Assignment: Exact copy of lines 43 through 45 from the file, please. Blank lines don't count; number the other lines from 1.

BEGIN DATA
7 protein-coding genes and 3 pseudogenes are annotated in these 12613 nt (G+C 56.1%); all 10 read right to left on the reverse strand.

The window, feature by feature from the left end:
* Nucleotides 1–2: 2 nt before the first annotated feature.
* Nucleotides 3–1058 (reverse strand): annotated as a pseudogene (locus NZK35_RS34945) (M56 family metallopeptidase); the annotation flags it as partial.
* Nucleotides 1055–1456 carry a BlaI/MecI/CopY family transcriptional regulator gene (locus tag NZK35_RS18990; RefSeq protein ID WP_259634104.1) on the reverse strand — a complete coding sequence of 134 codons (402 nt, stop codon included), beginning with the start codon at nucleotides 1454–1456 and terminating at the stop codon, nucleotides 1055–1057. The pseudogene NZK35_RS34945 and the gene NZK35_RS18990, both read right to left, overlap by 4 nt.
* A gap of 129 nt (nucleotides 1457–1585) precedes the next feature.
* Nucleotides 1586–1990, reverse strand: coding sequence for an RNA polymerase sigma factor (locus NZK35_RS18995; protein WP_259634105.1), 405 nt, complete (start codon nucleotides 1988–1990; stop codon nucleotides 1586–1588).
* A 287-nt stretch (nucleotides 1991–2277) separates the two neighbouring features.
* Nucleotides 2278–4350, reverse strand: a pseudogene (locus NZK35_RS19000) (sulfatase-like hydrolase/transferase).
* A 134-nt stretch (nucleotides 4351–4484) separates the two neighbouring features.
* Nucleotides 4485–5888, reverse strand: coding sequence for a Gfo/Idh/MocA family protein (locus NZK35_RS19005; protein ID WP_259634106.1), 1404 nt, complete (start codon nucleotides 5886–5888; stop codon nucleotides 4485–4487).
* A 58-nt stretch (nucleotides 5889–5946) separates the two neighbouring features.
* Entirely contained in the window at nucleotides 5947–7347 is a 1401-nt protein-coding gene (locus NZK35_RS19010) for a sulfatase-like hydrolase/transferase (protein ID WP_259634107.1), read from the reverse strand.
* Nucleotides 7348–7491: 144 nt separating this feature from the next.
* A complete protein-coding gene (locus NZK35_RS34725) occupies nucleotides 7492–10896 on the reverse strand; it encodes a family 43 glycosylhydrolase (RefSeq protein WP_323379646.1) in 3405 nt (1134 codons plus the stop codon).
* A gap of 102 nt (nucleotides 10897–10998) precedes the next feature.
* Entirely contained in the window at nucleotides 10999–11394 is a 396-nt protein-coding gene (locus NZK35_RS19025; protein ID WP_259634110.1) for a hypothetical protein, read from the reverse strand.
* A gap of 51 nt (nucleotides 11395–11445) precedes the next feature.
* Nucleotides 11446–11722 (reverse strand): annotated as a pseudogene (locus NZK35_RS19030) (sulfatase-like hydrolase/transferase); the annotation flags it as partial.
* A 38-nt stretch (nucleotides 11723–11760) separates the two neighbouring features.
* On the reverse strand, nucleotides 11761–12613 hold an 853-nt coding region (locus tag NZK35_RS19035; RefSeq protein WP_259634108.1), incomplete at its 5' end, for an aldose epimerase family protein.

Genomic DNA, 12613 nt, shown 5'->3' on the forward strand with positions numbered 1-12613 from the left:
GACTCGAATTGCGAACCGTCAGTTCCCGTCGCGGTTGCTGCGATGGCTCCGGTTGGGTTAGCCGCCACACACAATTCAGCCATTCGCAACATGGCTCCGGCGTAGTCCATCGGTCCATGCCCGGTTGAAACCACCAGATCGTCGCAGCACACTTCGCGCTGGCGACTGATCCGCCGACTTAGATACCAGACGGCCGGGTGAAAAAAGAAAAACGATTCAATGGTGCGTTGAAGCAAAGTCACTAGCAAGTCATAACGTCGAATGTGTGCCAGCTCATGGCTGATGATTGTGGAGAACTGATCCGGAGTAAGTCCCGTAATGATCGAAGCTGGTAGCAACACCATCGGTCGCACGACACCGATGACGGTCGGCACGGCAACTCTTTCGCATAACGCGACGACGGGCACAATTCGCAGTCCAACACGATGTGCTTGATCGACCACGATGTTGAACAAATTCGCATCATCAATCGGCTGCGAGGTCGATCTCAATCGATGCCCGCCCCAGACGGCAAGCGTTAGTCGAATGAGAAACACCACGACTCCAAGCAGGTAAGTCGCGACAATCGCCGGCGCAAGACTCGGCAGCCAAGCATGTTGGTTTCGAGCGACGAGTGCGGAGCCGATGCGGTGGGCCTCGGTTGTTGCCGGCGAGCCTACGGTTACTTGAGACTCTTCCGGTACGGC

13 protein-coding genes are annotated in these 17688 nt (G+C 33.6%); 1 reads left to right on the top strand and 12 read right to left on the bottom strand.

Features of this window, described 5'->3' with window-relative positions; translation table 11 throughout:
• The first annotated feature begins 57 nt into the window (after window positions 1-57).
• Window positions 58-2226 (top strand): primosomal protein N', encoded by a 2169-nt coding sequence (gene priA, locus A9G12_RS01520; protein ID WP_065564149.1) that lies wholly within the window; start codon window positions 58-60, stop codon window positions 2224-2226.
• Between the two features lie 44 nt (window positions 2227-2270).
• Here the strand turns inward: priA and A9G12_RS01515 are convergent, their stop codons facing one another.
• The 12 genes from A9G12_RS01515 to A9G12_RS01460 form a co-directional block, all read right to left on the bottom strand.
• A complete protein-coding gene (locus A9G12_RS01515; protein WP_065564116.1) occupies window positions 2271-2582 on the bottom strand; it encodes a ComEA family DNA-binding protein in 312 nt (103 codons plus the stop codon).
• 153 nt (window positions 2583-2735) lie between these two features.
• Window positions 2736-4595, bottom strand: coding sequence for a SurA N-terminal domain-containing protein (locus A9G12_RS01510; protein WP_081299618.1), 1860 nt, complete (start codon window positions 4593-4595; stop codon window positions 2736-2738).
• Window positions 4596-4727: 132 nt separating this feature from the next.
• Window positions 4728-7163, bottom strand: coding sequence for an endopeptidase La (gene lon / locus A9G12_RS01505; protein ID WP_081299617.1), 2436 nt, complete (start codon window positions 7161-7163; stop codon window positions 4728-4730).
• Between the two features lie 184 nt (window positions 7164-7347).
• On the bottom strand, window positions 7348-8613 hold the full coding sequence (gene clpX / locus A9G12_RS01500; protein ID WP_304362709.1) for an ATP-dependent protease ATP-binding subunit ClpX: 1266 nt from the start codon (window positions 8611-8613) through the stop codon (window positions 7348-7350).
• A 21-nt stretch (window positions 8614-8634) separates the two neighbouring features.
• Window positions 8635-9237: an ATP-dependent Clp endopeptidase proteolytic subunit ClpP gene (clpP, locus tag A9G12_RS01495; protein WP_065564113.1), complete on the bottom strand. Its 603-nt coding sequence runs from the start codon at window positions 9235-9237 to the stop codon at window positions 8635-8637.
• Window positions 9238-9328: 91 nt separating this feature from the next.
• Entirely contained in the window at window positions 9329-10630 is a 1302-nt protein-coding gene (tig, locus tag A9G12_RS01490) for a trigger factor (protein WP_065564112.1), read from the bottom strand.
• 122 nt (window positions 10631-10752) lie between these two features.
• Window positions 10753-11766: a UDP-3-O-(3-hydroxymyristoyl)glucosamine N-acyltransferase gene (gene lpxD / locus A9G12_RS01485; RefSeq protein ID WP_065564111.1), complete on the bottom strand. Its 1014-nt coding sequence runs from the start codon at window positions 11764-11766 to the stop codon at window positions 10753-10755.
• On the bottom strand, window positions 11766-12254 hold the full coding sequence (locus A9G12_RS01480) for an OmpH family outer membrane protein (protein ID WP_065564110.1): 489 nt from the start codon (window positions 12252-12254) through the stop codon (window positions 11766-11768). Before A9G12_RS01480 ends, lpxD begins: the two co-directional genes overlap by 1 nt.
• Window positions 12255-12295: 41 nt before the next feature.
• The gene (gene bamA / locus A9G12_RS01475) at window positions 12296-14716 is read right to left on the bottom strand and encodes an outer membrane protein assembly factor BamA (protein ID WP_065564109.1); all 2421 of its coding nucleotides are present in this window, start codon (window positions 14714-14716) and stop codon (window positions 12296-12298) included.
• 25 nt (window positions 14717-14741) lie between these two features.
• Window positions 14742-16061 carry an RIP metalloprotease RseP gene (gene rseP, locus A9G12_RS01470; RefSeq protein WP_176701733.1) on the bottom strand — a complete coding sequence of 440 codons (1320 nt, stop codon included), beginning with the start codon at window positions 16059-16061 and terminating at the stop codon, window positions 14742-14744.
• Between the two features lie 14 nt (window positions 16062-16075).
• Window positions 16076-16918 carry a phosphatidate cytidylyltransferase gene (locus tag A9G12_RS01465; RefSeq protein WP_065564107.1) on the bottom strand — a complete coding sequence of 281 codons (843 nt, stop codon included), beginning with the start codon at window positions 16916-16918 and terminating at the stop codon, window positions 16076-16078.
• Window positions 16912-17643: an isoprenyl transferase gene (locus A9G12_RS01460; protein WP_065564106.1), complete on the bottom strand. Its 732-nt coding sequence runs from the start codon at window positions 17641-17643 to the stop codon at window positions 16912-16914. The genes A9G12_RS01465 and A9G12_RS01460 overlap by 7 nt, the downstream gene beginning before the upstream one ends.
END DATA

• Window positions 10753-11766: a UDP-3-O-(3-hydroxymyristoyl)glucosamine N-acyltransferase gene (gene lpxD / locus A9G12_RS01485; RefSeq protein ID WP_065564111.1), complete on the bottom strand. Its 1014-nt coding sequence runs from the start codon at window positions 11764-11766 to the stop codon at window positions 10753-10755.
• On the bottom strand, window positions 11766-12254 hold the full coding sequence (locus A9G12_RS01480) for an OmpH family outer membrane protein (protein ID WP_065564110.1): 489 nt from the start codon (window positions 12252-12254) through the stop codon (window positions 11766-11768). Before A9G12_RS01480 ends, lpxD begins: the two co-directional genes overlap by 1 nt.
• Window positions 12255-12295: 41 nt before the next feature.